Heart failure arises from a variety of diverse etiologies, but a common characteristic is cardiac dilation which has been identified as an independent risk factor for mortality (Lee T. H., Hamilton M. A., Stevenson L. W., Moriguchi J. D., Fonarow G. C., Child J. S., Laks H., and Walden J. A., “Impact of left ventricular size on the survival in advanced heart failure,” Am. J. Cardiol., 1993;72:672-676). This remodeling of the failing heart appears to involve the breakdown of extracellular matrix. Matrix metalloproteinases are increased in patients with both idiopathic and ischemic heart failure (Reddy H. K., Tyagi S. C., Tjaha I. E., Voelker D. J., Campbell S. E., and Weber K. T., “Activated myocardial collagenase in idiopathic dilated cardiomyopathy,” Clin. Res., 1993;41:660A; Tyagi S. C., Reddy H. K., Voelker D., Tjara I. E., and Weber K. T., “Myocardial collagenase in failing human heart,” Clin. Res., 1993;41:681A). Animal models of heart failure have shown that the induction of gelatinase is important in cardiac dilation (Armstrong P. W., Moe G. W., Howard R. J., Grima E. A., and Cruz T. F., “Structural remodeling in heart failure: gelatinase induction,” Can. J. Cardiol., 1994;10:214-220), and cardiac dilation precedes profound deficits in cardiac function (Sabbah H. N., Kono T., Stein P. D., Mancini G. B., and Goldstein S., “Left ventricular shape changes during the course of evolving heart failure,” Am. J. Physiol., 1992;263:H266-H270). Neointimal proliferation, leading to restenosis, frequently develops after coronary angioplasty. The migration of vascular smooth muscle cells (VSMCs) from the tunica media to the neointima is a key event in the development and progression of many vascular diseases and a highly predictable consequence of mechanical injury to the blood vessel (Bendeck M. P., Zempo N., Clowes A. W., Galardy R. E., and Reidy M., “Smooth muscle cell migration and matrix metalloproteinase expression after arterial injury in the rat,” Circulation Research, 1994;75:539-545). Northern blotting and zymographic analyses indicated that gelatinase A was the principal MMP expressed and excreted by these cells. Further, antisera capable of selectively neutralizing gelatinase A activity also inhibited VSMC migration across basement membrane barrier. After injury to the vessel, gelatinase A activity increased more than 20-fold as VSCMs underwent the transition from a quiescent state to a proliferating, motile phenotype (Pauly R. R., Passaniti A., Bilato C., Monticone R., Cheng L., Papadopoulos N., Gluzband Y. A., Smith L., Weinstein C., Lakatta E., and Crow M. T., “Migration of cultured vascular smooth muscle cells through a basement membrane barrier requires type IV collagenase activity and is inhibited by cellular differentiation,” Circulation Research, 1994;75:41-54).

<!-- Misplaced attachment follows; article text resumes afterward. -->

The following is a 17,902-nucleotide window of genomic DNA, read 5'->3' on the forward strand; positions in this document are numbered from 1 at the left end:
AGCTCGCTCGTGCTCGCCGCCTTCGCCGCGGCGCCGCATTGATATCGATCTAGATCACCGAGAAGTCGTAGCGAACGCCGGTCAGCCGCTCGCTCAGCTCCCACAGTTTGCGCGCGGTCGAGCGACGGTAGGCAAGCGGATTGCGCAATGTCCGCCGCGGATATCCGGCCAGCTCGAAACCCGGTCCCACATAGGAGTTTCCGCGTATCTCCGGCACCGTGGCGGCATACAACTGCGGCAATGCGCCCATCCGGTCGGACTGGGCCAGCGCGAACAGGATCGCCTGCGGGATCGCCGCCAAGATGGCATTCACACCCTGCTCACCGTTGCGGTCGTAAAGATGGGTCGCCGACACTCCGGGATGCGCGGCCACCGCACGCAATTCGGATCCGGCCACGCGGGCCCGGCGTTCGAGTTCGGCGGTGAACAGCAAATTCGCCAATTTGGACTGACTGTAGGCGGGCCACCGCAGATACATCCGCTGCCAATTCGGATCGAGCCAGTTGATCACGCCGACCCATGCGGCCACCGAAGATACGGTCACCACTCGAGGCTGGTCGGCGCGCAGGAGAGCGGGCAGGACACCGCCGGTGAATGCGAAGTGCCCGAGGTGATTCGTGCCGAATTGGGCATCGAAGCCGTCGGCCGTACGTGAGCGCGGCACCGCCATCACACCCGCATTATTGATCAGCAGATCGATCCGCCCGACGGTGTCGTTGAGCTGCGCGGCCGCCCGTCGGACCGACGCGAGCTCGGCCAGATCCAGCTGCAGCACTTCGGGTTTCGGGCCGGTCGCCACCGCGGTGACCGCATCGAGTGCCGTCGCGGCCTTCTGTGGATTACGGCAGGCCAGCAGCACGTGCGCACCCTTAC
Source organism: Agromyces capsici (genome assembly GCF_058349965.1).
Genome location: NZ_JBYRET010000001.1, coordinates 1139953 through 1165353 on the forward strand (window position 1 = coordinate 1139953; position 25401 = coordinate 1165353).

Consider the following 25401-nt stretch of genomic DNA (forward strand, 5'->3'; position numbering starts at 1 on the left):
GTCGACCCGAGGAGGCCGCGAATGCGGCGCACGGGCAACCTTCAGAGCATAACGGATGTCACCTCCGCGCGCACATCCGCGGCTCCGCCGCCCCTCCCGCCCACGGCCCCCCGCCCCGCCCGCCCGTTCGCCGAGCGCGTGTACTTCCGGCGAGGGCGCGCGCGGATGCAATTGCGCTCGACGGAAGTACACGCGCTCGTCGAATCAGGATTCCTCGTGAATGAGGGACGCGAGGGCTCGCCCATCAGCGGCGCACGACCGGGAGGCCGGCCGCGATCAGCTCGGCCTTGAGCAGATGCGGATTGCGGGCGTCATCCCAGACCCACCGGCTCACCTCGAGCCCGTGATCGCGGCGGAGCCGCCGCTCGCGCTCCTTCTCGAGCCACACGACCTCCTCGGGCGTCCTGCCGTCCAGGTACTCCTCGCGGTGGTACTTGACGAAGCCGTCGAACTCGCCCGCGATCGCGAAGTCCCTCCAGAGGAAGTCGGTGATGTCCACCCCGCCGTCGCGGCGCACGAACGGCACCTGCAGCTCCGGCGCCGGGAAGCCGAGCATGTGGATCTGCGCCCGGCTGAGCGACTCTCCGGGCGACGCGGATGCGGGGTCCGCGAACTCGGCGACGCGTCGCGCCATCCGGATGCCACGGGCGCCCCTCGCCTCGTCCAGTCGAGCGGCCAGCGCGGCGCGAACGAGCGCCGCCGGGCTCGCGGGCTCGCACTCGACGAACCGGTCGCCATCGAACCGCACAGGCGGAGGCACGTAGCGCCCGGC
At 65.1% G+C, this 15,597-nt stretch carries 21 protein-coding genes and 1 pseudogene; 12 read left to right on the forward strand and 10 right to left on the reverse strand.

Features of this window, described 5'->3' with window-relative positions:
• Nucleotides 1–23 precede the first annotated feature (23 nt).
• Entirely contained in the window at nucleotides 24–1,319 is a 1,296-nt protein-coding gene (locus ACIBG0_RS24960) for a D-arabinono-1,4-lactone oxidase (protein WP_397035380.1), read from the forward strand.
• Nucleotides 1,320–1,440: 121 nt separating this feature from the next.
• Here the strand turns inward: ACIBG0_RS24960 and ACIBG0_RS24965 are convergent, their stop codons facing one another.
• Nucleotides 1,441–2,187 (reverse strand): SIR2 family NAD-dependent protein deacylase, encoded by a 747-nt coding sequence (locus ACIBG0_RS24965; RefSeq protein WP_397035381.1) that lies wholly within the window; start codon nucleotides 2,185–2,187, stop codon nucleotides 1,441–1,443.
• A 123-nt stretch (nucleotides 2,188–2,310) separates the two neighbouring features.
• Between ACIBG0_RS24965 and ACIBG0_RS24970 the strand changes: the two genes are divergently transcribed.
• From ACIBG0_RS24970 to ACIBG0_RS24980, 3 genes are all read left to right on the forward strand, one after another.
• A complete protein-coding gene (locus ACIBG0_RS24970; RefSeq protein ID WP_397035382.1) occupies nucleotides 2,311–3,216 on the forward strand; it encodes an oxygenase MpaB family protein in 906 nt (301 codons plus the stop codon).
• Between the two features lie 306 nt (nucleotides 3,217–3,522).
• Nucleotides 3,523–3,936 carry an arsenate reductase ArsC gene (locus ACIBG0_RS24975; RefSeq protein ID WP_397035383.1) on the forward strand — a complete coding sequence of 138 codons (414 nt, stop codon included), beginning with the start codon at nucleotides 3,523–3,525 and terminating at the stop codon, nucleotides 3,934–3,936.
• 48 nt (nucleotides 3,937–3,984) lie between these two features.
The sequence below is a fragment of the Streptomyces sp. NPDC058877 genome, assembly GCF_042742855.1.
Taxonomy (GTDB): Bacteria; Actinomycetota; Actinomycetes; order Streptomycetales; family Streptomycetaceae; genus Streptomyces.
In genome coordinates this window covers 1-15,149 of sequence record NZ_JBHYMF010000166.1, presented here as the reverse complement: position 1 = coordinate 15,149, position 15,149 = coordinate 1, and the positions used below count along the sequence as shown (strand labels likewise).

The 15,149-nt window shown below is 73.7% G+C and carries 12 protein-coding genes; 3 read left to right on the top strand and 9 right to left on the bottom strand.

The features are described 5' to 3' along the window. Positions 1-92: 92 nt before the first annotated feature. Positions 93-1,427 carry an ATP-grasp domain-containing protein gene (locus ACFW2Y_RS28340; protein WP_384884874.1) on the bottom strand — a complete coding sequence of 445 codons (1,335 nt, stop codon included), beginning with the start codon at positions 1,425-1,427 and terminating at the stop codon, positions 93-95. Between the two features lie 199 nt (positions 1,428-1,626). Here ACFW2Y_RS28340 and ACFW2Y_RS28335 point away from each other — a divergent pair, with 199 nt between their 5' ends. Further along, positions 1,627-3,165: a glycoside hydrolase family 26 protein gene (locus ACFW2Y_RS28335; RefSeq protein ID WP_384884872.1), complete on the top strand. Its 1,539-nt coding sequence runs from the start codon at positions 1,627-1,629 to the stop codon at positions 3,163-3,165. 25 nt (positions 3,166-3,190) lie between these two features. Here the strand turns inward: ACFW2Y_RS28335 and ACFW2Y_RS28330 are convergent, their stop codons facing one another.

Collagenase and stromelysin activities have been demonstrated in fibroblasts isolated from inflamed gingiva (Uitto V. J., Applegren R., and Robinson P. J., “Collagenase and neutral metalloproteinase activity in extracts from inflamed human gingiva,” J. Periodontal Res., 1981;16:417-424), and enzyme levels have been correlated to the severity of gum disease (Overall C. M., Wiebkin O. W., and Thonard J. C., “Demonstrations of tissue collagenase activity in vivo and its relationship to inflammation severity in human gingiva,” J. Periodontal Res., 1987;22:81-88). Proteolytic degradation of extracellular matrix has been observed in corneal ulceration following alkali burns (Brown S. I., Weller C. A., and Wasserman H. E., “Collagenolytic activity of alkali burned corneas,” Arch. Opthalmol., 1969;81:370-373). Thiol-containing peptides inhibit the collagenase isolated from alkali-burned rabbit corneas (Burns F. R., Stack M. S., Gray R. D., and Paterson C. A., Invest. Opththamol., 1989;30:1569-1575).